His willingness to ask questions of people in power carried over to his professional life and led to his role in the development of the Freedom of Information Act, the landmark legislation providing citizens with a tool to keep the government open and honest.
Mr. Schlefer, a former Washington resident, died Nov. 2 at his home in Putney, Vt. The cause was cardiorespiratory arrest, said a daughter, Katharine Schlefer Dodge. He was 98.
In the early 1960s, while practicing law, Mr. Schlefer questioned why his client, the shipping company Pacific Far East Line, was denied permission from the U.S. Maritime Commission to conduct business in the Mariana Islands, a U.S. territory in the Pacific Ocean. He was frustrated when the commission told him its reasoning was confidential.
He scheduled a meeting with the American Bar Association to suggest the drafting of a bill to gain access to government documents. He soon joined two lawyers affiliated with the ABA who had already begun working on such a bill and, together, they drafted the original version of the Freedom of Information Act, or FOIA, Mr. Schlefer recounted in a 2016 Washington Post opinion column.
After the bill won the ABA’s endorsement at its convention in Chicago, Mr. Schlefer met with Rep. John Moss (D-Calif.), who had been campaigning against government secrecy for more than a decade.
“I had planned just to leave [the draft of the bill] with him, but he asked me to sit,” Mr. Schlefer wrote in The Post. “After reading it slowly and carefully, he looked up and said, ‘Mr. Schlefer, I’ll deliver the House. You deliver the Senate.’ ”
Through a well-connected friend, Mr. Schlefer eventually persuaded Senate Judiciary Committee Chairman James Eastland (D-Miss.) to hold a hearing on FOIA legislation.
Moss remained the driving force of the FOIA legislation through Congress as it underwent revisions giving courts power to exempt certain internal agency documents related to executive privilege, national security, personnel records and criminal investigations.
President Lyndon B. Johnson signed the Freedom of Information Act into law on July 4, 1966. It has been amended several times since and remains a primary and often-used tool for making government decision-making open to public view, Mr. Schlefer wrote.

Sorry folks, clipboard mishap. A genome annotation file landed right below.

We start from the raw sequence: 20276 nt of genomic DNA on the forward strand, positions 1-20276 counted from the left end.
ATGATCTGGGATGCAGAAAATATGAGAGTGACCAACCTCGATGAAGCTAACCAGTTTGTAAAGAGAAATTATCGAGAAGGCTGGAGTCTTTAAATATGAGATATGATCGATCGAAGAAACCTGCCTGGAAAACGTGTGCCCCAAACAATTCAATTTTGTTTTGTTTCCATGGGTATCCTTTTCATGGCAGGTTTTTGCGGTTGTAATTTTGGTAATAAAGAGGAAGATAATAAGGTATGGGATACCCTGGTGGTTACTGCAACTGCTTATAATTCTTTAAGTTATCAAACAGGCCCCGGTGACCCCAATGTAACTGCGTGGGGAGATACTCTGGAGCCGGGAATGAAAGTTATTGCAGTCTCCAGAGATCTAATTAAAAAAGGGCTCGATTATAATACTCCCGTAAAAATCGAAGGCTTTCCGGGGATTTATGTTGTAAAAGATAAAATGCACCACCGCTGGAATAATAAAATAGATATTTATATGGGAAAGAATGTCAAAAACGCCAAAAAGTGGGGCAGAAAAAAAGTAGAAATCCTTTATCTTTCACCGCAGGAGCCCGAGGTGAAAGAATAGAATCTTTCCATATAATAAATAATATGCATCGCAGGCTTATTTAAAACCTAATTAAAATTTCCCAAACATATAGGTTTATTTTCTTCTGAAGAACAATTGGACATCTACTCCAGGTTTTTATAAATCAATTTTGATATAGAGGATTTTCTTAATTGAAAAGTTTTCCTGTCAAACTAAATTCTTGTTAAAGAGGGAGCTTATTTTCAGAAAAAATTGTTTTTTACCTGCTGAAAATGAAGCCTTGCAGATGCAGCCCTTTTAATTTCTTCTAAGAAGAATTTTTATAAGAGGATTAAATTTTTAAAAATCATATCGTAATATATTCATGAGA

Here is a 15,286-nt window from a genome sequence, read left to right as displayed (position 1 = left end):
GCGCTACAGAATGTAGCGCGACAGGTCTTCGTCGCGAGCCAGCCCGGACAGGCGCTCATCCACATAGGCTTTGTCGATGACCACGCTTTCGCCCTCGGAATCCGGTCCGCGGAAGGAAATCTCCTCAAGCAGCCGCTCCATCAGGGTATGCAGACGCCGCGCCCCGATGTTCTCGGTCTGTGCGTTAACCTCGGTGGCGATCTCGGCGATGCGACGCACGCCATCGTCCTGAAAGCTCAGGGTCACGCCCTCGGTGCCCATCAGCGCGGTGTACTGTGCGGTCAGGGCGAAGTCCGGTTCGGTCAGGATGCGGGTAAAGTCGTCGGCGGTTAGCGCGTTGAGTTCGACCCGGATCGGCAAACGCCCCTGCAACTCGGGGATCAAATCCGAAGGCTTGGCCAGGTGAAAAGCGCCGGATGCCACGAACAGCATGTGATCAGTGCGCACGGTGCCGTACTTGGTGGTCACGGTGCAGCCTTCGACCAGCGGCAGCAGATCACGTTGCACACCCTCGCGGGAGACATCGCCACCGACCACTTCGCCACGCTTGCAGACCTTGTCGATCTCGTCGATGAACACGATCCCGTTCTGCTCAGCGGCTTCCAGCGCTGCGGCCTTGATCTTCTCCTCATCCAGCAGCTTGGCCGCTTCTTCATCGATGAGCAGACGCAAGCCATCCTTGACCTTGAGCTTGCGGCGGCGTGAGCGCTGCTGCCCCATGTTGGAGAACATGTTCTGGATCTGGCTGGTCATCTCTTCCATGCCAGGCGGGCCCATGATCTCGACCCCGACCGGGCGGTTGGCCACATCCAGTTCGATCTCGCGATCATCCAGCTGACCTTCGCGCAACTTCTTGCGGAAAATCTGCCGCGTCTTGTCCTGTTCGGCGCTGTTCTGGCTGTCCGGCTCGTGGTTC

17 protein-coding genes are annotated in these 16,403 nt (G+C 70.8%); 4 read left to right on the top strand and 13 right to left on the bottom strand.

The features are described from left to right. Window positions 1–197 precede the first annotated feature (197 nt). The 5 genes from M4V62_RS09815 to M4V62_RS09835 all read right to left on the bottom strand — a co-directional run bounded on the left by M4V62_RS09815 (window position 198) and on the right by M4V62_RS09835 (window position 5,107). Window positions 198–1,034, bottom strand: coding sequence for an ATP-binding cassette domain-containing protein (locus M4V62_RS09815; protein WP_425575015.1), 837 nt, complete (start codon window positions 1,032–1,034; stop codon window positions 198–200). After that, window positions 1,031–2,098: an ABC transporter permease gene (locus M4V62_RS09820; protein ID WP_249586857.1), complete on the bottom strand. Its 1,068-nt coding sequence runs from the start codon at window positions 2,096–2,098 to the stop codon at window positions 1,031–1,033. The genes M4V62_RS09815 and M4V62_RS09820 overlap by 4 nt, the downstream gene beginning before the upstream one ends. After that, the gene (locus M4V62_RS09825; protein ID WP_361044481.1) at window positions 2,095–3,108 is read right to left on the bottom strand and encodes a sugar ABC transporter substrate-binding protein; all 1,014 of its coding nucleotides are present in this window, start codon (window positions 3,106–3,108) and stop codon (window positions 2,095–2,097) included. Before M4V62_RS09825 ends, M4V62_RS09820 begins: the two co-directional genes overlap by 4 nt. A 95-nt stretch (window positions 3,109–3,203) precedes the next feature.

Mark Pascal Schlefer was born in Manhattan on May 9, 1922, to stockbroker parents. He graduated from Harvard University in 1943 and its law school in 1949. Between degrees, he served in the Army Air Forces in Europe during World War II. (He had been turned away from an officers’ club — despite holding the rank of lieutenant — by an unpleasant sergeant, but Mr. Schlefer appealed successfully to a serviceman of higher rank.)
Mr. Schlefer moved to Washington in 1951 and appeared to be in line for a legal position at the State Department, but the job never materialized. He learned later that his application had been flagged as a problem because his wife’s aunt, Carol Weiss King, was a prominent immigration lawyer who had represented left-wing radicals threatened with deportation.
He spent most of his career with the law firm Radner, Zito, Kominers & Fort, which later became Fort & Schlefer.
His wife of 70 years, the former Marion King, died in 2015. In addition to his daughter, of Putney, survivors include two other children, Jonathan Schlefer of Boston and Ellen Schlefer of Durham, N.H.; five grandchildren; and two great-grandchildren.
In 1963, after Mr. Schlefer grew distressed about the lack of racial diversity among students at his children’s private schools, he co-founded what is now the Black Student Fund to provide tuition assistance for minority families at Washington-area private schools.
He also served as board chairman of the Lawyers Alliance for World Security, which lobbies for nuclear arms control. He moved to Putney from Washington in 2005 and retired from law practice two years later.
His most enduring contribution to the law remained the FOIA legislation.
“Those of us who drafted the legislation and worked to obtain its enactment never expected the statute to have the long-term importance that it has achieved,” Mr. Schlefer wrote in his self-published biography, “Incidents in a Life: The War is Over, I’d Like a Glass of Champagne.” “We had a local problem, and we sought to fix it. In fact, we ended by fixing a crucial national problem.”
Read more at The Washington Post.